Actual link testing is the job of an ethernet network tester – a more sophisticated tool designed to test and evaluate the performance and functionality of ethernet-based networks. It measures data transmission, checks error rates, and assesses the operations of switches, routers and other integral components within the network’s infrastructure including key services such as DHCP and DNS. This can also include network cable testing but is not always included.

While some cable testers may include the ability to detect ethernet link pulse, that is, to identify whether or not the cabling is connected to an active port, be aware that link “detection” is not the same as actively linking to the network. It is simply the ‘decoding’ and reporting the type of link pulse it sees on the wire. Even certain network testers may claim “10Gbps capable” when in fact, they are not able to actively link at that speed – simply detecting that the link partner is capable of connecting at that rate is not the same as validating that capability. Only by actually linking and communicating at the necessary speed ensures that a specific network link is operating at the highest possible configuration.

Acting as a full-functioning network client, network testers will also validate the availability and function of key network services such as DHCP and DNS, ensuring that other connected clients can get a valid IP address and resolve network addresses (URLs).

To ensure full connectivity at higher layers, the network tester may also be able to ping other devices on the local network or at remote sites, and/or conduct TCP/IP connectivity testing to assure the successful operation of specific applications and ports across the network infrastructure.

Additional functions of more sophisticated network testers can include packet capture, network discovery, path analysis, performance testing, remote control, and more.

NetAlly’s LinkRunner AT: An Advanced Solution for Ethernet Network Testing

NetAlly’s LinkRunner AT is a handheld ethernet network tester that includes cable testing, purposefully engineered to make the testing processes faster and more efficient. The device is equipped with advanced features, such as actively testing network linking at 1Gbps, identifying the link partner (switch port), and confirming reachability of internal network servers and/or external internet sites and validating key services (DHCP, DNS) capabilities that go well beyond the scope of basic cable testers by verifying the functionality and connectivity of the broader ethernet network.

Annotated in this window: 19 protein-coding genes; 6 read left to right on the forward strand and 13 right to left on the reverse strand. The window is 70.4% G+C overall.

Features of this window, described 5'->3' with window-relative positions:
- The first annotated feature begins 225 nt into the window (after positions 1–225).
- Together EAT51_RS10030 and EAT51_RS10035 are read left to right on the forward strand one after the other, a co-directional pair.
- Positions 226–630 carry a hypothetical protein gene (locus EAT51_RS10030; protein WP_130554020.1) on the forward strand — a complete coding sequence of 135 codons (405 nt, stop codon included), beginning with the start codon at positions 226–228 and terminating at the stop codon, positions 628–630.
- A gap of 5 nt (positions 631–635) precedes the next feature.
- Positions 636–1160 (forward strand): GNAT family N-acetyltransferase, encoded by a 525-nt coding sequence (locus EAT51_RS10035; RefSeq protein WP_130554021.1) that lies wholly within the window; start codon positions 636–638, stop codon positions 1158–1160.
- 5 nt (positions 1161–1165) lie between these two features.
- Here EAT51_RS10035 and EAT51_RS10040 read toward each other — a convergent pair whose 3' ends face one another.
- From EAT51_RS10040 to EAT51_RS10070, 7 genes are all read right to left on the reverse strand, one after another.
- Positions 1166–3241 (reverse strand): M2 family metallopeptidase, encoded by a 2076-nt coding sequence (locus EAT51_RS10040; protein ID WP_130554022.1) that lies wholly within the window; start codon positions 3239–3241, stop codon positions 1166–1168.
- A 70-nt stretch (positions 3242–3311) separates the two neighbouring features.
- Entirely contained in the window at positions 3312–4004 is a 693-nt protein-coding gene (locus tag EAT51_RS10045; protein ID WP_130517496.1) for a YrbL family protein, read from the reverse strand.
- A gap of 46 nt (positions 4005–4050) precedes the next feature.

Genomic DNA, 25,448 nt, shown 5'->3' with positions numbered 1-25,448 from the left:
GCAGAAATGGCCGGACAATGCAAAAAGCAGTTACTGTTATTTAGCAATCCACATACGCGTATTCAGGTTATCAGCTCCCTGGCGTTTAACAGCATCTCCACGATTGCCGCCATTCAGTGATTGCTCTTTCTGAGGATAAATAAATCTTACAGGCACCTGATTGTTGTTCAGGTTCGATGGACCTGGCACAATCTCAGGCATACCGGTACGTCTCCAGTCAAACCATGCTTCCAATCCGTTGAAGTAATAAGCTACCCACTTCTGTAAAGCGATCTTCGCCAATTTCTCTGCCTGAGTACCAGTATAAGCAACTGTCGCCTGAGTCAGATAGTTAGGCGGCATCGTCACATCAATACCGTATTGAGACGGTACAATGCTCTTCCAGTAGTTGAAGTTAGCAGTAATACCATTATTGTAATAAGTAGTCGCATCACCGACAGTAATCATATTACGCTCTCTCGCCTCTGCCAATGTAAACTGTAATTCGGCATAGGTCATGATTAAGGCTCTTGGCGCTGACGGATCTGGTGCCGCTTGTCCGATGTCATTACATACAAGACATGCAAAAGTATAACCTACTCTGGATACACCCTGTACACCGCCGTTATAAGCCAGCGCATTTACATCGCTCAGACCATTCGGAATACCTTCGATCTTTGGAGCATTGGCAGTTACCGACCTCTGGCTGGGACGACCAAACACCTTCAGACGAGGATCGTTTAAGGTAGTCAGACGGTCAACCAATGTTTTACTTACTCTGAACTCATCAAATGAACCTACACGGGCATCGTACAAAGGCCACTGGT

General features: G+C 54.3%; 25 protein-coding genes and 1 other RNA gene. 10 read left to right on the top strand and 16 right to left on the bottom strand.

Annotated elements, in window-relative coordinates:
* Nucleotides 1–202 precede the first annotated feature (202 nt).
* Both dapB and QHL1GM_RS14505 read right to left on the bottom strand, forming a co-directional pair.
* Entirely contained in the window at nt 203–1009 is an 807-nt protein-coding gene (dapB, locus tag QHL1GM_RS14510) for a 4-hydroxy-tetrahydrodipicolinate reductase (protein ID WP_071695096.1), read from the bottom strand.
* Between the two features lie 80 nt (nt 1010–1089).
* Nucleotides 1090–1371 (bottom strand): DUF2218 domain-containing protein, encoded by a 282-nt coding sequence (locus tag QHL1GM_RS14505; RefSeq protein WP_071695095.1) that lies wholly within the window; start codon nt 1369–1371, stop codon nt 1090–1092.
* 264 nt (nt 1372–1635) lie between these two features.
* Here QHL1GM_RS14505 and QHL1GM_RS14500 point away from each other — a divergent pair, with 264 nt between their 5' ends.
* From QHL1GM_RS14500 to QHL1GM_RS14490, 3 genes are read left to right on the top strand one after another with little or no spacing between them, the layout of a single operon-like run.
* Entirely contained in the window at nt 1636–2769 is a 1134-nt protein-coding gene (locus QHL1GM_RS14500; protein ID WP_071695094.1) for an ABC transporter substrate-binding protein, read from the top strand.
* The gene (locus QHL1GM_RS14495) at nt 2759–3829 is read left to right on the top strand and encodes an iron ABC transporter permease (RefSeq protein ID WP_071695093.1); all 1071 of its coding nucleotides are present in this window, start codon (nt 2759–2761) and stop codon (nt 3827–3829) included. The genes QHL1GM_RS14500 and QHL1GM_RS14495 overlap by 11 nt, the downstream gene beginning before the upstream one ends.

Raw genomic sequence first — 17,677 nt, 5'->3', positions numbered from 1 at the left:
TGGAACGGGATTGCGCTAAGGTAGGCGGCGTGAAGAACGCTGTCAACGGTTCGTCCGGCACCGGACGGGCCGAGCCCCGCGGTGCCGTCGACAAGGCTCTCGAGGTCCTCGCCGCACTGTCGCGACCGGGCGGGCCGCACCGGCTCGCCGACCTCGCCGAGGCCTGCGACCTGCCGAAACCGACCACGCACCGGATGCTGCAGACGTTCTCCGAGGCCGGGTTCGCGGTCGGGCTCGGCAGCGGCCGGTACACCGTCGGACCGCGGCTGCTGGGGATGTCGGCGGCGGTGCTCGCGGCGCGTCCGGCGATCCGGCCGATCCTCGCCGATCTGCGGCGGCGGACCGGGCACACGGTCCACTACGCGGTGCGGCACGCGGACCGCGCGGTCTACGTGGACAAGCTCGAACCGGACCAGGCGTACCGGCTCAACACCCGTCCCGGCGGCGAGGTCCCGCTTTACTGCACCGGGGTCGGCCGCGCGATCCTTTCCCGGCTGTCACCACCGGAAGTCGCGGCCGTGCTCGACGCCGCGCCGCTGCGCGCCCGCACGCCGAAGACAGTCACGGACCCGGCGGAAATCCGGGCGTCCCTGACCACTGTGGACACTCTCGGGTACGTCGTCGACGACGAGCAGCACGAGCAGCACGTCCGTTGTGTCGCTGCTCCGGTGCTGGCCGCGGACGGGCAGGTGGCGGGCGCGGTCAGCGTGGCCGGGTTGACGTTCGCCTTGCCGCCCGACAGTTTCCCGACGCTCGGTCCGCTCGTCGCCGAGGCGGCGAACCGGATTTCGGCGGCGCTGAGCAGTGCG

The LinkRunner AT stands out due to its user-friendly interface and ability to rapidly detect and troubleshoot network issues. It provides detailed reports, allowing for better documentation. Test results can be automatically uploaded to the Link-Live reporting and analysis platform to improve collaboration between network engineers and technicians, creating greater job visibility, project control, and fleet management. Request a free virtual demo to learn more.

Conclusion

Network Cable Testers are fundamental tools for maintaining the connectivity of wired networks. As dedicated devices for assessing the quality and integrity of connections within a network infrastructure, they play a key role in ensuring consistent and efficient data transmission.

These testers probe into the detail of each network cable, checking for errors that might affect the network performance such as: open connections, shorts, incorrect wiring, and even problems related to the length and quality of signal transmission. By isolating these physical issues, network cable testers not only assist in a quick and accurate fault detection but also enable more efficient physical layer problem resolution.

The indispensability of these tools’ stems from their ability to precisely map the fault source, which aids targeted troubleshooting and minimizes network downtime. Advanced network cable testers stand out with enhanced features such as wire mapping, deeper connectivity testing, and signal strength analysis, furnishing technicians with a nuanced view of the network cable health. However, they are not the only factor for a healthy network.

While network cable testers are crucial for verifying the physical robustness of network cables, the comprehensive overview provided by ethernet network testers, such as NetAlly’s LinkRunner AT, compliments their functionality. The LinkRunner AT offers both – essential cable testing AND in-depth network diagnostics that go beyond basic physical connections, providing a more complete picture of overall network health and connectivity. This results in enhanced network management, and improved performance and reliability.

Author Bio –
Product Manager – Wireless

Julio Petrovitch is a product manager at NetAlly, plus a certified CWNA/CWAP/CWDP/CWSP. He’s worked with network design, testing and validation for more than 15 years. Throughout he’s career he has had the opportunity to work with multiple networking technologies, including POTS, DSL, Copper/Fiber Ethernet, Wi-Fi, Bluetooth, and BLE.